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Exercise Benefits Vary Among Individuals

If it seems that you have to exercise twice as hard as your buddy in order to get the same results, you may not be imagining it.

A Louisiana State University study of 742 people who were put through a strenuous 20-week endurance training program found that some people get less benefit from exercise than others, New Scientist magazine reported.

By the end of the program, the group showed an average 17 percent improvement in maximum oxygen consumption, a measure of a person's ability to perform well during exercise.

However, there were some wide disparities among individuals. Some had improved their maximum oxygen consumption by 40 percent, while others showed no improvement at all. Similar patterns of individual differences were found in other fitness measures such as heart rate, blood pressure, and cardiac output.

"There is an astounding variation in the response to exercise. The vast majority will benefit in some way, but there will be a minority who will not benefit at all," New Scientist quoted head researcher Claude Bourchard as saying.

The study was presented at the Australian Health and Medical Research Congress.

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Some Abstinence Programs Misinform Teens: Report

Some federally funded abstinence programs are spreading misinformation to teenage participants, a new congressional report has found.

Among the misleading information taught to youngsters over the past three years: Abortion can lead to sterility and suicide, half of gay male teens in the United States have the AIDS virus, and touching a person's genitals can lead to pregnancy, according to an account of the report by the Washington Post.

The report, prepared by the staff of Rep. Henry Waxman (D-Calif.), reviews 13 of the most commonly used curricula among the federally funded abstinence programs. The study found that two of the curricula were accurate, but 11 others contained subjective conclusions or "outright falsehoods," the newspaper reported.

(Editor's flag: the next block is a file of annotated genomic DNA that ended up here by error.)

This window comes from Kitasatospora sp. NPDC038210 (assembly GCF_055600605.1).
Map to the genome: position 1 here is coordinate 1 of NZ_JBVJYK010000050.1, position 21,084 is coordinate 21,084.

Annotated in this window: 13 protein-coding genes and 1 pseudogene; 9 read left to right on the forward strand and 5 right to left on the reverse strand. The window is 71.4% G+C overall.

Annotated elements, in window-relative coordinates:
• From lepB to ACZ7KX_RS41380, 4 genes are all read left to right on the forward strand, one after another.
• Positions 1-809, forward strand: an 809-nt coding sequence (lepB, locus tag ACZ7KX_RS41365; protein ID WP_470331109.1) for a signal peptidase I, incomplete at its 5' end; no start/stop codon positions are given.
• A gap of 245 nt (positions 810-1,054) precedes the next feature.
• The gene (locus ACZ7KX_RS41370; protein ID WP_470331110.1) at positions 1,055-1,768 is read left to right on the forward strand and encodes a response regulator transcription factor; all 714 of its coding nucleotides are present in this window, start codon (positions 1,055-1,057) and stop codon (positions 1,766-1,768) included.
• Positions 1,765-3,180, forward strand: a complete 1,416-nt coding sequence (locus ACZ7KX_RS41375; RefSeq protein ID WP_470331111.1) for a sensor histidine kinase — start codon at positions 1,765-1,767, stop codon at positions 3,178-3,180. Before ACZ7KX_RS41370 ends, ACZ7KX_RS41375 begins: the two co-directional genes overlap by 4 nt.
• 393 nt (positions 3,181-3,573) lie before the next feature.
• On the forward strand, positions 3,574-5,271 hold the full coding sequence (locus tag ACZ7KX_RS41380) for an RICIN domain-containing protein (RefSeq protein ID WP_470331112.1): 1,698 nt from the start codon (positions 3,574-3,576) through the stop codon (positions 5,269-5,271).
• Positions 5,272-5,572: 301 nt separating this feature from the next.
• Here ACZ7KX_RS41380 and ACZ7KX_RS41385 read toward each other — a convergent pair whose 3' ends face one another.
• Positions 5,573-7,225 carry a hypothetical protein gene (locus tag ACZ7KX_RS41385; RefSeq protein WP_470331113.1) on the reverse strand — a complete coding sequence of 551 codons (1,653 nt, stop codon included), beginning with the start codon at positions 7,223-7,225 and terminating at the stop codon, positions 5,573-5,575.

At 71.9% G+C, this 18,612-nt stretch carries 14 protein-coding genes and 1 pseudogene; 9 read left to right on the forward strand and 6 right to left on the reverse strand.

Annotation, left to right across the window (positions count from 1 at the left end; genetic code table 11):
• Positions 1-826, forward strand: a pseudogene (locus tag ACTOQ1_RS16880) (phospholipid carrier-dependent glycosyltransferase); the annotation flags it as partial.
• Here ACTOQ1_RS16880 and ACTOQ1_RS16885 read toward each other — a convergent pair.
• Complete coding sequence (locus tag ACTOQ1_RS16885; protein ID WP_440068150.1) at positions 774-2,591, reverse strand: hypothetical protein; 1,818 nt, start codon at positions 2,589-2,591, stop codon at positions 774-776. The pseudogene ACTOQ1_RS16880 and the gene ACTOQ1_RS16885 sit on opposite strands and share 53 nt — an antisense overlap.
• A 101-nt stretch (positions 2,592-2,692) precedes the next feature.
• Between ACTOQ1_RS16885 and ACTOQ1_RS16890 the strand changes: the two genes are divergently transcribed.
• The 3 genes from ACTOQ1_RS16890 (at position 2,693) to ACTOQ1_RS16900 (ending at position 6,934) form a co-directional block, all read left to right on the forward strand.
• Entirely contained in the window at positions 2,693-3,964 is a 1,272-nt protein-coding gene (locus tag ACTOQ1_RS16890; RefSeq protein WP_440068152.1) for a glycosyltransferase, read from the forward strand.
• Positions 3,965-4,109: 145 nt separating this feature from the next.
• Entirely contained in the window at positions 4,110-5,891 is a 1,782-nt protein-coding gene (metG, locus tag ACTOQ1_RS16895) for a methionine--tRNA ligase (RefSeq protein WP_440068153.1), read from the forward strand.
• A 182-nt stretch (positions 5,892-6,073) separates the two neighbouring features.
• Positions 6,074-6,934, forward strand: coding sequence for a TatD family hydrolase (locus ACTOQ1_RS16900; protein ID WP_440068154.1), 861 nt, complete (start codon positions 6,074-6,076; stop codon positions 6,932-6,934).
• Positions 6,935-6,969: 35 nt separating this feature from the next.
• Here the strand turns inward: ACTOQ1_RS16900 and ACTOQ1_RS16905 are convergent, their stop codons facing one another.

Among other misleading statements cited by the study: A 43-day-old fetus is a thinking person, the AIDS virus can be spread by sweat and tears, and condoms fail to prevent the spread of the AIDS virus as often as 31 percent of the time during heterosexual sex.

President Bush's budget next year includes $170 million for abstinence-only programs, the Post said.

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Baseball's Giambi Reportedly Says He Took Steroids

New York Yankees slugger Jason Giambi has admitted before a federal grand jury that he used performance-enhancing drugs, the San Francisco Chronicle reported Thursday.

Giambi testified that he injected himself with human growth hormone during the 2003 season, and had begun using steroids at least two years earlier, the newspaper reported.

Giambi's testimony in December 2003 contradicts his public statements denying he had ever used performance-enhancing drugs. The 33-year-old slugger was testifying in the BALCO case, which involves a San Francisco Bay Area firm accused of supplying steroids to baseball players and other high-profile professional athletes.

In 2003, when he hit 41 home runs, Giambi testified, he said he had obtained several different steroids from Greg Anderson, a weight trainer for San Francisco Giants star Barry Bonds, the newspaper said. These included "undetectable" steroids known as "the clear" and "the cream," which were applied to the tongue and rubbed onto the body.

Giambi played in fewer than half of the Yankees games this past season, saying he had an intestinal parasite and a benign tumor on his pituitary gland. Giambi denied speculation that his declining health was related to steroid use.